Food Security: Rethinking The Agricultural Revolution

The Harvesters by Pieter Bruegel the Elder (1565) Brussels (GattoCeliaco /CC BY-SA 4.0)

Food Security: Rethinking The Agricultural Revolution

The Agricultural, or Neolithic (New-Stone Age) Revolution, marks the birth of modern civilization. Traditional wisdom says that is when we started to become us. That is when we began to grow crops, build cities, develop trade routes, practice specialized crafts and skills, and start the process of becoming the fully evolved species that we have become. That is when we began to move away from being primitive, perhaps even brutish, hunter gatherers who lived on a subsistence diet, constantly on the brink of starvation. That is when we began to conquer and subdue our environment. It was the beginning of a time of great progress and enlightenment. Or was it?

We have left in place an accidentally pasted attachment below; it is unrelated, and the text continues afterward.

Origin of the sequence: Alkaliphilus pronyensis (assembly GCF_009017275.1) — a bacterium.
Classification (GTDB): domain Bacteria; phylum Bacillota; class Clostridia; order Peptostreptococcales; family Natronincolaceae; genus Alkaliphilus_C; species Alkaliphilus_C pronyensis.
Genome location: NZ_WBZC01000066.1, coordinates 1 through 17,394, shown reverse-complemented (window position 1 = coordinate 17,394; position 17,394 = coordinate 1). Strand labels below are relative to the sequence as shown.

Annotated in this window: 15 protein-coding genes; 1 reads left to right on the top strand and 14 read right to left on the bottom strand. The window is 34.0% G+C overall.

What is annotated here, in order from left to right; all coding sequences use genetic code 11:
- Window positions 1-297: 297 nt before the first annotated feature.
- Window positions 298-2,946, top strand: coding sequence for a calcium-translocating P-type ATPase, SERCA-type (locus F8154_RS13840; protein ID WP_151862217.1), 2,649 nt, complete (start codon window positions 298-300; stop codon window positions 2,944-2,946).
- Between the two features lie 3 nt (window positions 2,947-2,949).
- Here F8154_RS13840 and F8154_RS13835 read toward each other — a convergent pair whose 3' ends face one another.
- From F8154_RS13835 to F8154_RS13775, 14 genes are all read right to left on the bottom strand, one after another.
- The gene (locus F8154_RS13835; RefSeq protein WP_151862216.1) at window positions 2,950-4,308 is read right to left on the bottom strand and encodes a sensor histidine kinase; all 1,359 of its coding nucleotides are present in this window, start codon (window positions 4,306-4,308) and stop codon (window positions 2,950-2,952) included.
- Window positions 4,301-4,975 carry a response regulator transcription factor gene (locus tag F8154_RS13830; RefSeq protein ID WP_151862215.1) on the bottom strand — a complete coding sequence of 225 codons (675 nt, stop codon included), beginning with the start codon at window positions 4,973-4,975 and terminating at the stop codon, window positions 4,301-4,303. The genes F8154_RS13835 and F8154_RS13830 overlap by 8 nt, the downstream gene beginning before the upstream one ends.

Detail of a miniature of a man ploughing with oxen. Image taken from Bestiary. Written in Latin and French. (Public Domain)

Which Came First Building Or Agriculture?

Is it time to re-examine what we have all been taught for so long that it is now fully ingrained in our thinking to the point where we scarcely question it anymore? Dare we re-examine such a basic, underlying “fact” of anthropological history? And, to take the idea one step further, did the Agricultural Revolution represent a step forward in our evolution, or was it instead a detriment — a dead end path that, so far at least, has kept us from our real goal of becoming fully evolved, spiritual beings?

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